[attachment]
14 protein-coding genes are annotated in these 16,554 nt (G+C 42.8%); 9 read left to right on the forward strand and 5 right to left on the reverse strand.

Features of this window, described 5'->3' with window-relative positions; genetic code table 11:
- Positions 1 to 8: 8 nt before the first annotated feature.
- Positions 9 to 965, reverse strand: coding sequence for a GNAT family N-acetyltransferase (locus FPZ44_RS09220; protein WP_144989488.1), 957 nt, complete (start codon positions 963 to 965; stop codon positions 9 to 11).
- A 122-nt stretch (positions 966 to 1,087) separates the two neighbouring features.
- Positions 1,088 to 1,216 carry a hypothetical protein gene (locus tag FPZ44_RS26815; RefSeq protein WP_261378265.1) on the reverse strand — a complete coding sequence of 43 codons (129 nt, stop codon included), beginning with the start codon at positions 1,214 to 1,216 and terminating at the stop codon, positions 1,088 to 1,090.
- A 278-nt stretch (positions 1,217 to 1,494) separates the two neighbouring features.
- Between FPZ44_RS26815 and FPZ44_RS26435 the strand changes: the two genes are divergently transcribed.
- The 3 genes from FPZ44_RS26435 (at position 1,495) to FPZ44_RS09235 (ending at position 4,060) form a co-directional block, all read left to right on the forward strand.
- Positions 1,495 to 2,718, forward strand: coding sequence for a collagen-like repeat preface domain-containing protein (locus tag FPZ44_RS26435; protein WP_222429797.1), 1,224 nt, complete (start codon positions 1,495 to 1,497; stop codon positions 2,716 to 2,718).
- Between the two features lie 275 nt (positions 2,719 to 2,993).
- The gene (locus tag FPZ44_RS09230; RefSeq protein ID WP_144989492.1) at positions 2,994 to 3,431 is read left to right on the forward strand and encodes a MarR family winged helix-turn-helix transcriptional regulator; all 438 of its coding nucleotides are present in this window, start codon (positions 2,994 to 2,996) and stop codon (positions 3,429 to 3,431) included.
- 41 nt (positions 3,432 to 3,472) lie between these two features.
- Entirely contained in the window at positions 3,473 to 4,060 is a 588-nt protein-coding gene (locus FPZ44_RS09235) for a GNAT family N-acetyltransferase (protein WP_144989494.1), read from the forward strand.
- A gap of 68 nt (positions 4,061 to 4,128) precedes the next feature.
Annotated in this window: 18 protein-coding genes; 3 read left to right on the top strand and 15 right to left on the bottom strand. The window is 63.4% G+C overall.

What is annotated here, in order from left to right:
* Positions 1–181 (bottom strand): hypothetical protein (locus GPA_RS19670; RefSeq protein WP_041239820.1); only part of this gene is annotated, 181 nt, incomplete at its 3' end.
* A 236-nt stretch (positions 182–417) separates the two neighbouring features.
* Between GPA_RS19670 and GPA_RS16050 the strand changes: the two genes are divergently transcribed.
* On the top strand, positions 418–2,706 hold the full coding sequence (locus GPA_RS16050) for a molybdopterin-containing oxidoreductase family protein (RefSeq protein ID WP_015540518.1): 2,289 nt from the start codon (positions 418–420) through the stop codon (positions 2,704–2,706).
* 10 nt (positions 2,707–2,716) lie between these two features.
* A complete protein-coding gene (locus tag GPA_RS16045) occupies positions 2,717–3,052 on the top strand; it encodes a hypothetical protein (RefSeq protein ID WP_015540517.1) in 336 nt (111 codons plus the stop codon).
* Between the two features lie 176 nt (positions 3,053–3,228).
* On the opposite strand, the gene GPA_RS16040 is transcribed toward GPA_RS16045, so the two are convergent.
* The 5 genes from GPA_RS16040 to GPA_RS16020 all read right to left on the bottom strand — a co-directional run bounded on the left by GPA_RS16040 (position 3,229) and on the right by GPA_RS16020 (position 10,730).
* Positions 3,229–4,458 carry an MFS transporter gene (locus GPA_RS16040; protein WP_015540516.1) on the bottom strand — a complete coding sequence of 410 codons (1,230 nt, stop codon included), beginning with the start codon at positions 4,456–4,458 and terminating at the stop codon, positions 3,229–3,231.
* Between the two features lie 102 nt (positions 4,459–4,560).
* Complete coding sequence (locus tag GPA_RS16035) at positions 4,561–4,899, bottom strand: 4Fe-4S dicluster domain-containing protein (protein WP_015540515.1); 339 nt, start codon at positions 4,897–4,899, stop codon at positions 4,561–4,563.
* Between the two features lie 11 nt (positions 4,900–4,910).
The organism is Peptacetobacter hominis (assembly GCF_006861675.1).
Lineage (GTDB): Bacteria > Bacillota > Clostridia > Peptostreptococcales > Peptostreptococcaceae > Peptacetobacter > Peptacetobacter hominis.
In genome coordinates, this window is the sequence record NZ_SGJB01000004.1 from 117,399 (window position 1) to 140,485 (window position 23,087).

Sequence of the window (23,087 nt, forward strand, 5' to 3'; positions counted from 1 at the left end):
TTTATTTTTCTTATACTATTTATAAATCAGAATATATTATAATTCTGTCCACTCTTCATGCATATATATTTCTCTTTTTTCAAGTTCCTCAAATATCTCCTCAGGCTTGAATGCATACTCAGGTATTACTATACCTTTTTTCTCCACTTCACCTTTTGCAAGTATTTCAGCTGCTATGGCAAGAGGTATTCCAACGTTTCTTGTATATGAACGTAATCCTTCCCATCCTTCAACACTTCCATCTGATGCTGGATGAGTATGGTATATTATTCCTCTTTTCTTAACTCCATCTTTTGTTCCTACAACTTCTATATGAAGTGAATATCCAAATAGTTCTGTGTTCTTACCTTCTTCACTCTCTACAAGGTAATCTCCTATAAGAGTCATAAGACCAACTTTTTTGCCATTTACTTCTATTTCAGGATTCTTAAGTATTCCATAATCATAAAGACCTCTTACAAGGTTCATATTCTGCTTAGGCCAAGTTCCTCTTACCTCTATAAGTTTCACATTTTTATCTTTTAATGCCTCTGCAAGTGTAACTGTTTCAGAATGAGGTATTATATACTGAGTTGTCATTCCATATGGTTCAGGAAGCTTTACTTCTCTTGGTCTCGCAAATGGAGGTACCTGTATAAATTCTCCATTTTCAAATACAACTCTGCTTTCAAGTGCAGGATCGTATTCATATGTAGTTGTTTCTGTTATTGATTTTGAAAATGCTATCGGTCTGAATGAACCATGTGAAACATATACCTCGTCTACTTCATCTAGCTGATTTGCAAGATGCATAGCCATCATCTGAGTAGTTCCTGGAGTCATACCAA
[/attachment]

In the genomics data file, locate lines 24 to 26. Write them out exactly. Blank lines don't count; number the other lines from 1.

* Between the two features lie 176 nt (positions 3,053–3,228).
* On the opposite strand, the gene GPA_RS16040 is transcribed toward GPA_RS16045, so the two are convergent.
* The 5 genes from GPA_RS16040 to GPA_RS16020 all read right to left on the bottom strand — a co-directional run bounded on the left by GPA_RS16040 (position 3,229) and on the right by GPA_RS16020 (position 10,730).